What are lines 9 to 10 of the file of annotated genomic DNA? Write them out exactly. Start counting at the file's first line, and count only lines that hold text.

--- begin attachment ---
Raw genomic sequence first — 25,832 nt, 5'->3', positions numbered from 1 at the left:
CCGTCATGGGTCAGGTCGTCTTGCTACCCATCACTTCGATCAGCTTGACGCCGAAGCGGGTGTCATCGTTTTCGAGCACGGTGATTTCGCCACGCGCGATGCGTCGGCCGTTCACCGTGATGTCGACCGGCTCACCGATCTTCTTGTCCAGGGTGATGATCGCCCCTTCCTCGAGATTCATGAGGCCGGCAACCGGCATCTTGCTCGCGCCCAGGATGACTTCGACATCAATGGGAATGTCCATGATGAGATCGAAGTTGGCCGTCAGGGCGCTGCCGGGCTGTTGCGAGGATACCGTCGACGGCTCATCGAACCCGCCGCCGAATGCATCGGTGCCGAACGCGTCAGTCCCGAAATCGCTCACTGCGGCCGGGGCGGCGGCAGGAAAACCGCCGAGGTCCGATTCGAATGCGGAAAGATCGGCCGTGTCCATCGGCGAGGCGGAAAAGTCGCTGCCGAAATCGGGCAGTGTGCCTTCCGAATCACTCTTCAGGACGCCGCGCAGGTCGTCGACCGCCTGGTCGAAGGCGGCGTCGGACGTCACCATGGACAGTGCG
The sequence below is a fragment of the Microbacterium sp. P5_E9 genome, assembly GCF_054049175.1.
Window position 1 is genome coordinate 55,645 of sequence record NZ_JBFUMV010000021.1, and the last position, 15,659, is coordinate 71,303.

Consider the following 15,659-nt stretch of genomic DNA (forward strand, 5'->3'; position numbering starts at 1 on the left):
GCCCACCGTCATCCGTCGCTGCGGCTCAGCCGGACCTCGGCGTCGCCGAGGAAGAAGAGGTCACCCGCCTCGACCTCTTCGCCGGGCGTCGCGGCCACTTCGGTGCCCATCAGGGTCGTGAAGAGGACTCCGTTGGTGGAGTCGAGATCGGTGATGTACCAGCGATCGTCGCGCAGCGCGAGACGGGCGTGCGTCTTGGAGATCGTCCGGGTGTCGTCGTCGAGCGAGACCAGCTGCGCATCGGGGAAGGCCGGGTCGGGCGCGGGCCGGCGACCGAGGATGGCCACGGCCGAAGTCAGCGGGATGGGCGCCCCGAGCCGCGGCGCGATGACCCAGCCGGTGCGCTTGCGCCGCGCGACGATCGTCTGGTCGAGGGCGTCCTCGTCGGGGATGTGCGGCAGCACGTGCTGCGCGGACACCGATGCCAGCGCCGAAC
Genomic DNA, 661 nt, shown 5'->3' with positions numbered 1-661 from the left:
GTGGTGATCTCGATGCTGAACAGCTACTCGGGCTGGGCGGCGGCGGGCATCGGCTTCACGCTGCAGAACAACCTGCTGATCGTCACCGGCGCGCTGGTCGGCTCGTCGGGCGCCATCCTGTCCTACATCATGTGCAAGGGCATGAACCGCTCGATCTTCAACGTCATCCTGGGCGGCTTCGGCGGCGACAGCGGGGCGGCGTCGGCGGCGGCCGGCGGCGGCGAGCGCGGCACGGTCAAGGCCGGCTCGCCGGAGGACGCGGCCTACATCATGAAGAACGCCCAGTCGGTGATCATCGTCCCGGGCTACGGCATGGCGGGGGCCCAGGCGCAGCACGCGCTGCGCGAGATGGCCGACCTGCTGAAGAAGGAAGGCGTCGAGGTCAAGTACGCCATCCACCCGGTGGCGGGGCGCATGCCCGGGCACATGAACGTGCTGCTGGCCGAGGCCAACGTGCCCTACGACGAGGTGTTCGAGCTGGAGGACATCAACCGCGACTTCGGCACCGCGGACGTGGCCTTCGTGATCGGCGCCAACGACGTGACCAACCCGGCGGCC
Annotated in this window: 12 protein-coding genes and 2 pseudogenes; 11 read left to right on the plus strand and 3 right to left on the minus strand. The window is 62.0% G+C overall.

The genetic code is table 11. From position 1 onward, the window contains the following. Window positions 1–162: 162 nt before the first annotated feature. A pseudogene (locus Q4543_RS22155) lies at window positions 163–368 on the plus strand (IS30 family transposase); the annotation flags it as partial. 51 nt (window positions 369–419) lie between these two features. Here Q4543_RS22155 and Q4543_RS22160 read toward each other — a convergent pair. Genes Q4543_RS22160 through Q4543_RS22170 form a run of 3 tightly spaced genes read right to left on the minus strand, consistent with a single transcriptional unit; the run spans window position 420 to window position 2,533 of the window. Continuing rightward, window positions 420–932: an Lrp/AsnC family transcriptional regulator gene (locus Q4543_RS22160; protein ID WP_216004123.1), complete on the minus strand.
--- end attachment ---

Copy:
Annotated in this window: 12 protein-coding genes and 2 pseudogenes; 11 read left to right on the plus strand and 3 right to left on the minus strand. The window is 62.0% G+C overall.

The genetic code is table 11. From position 1 onward, the window contains the following. Window positions 1–162: 162 nt before the first annotated feature. A pseudogene (locus Q4543_RS22155) lies at window positions 163–368 on the plus strand (IS30 family transposase); the annotation flags it as partial. 51 nt (window positions 369–419) lie between these two features. Here Q4543_RS22155 and Q4543_RS22160 read toward each other — a convergent pair. Genes Q4543_RS22160 through Q4543_RS22170 form a run of 3 tightly spaced genes read right to left on the minus strand, consistent with a single transcriptional unit; the run spans window position 420 to window position 2,533 of the window. Continuing rightward, window positions 420–932: an Lrp/AsnC family transcriptional regulator gene (locus Q4543_RS22160; protein ID WP_216004123.1), complete on the minus strand.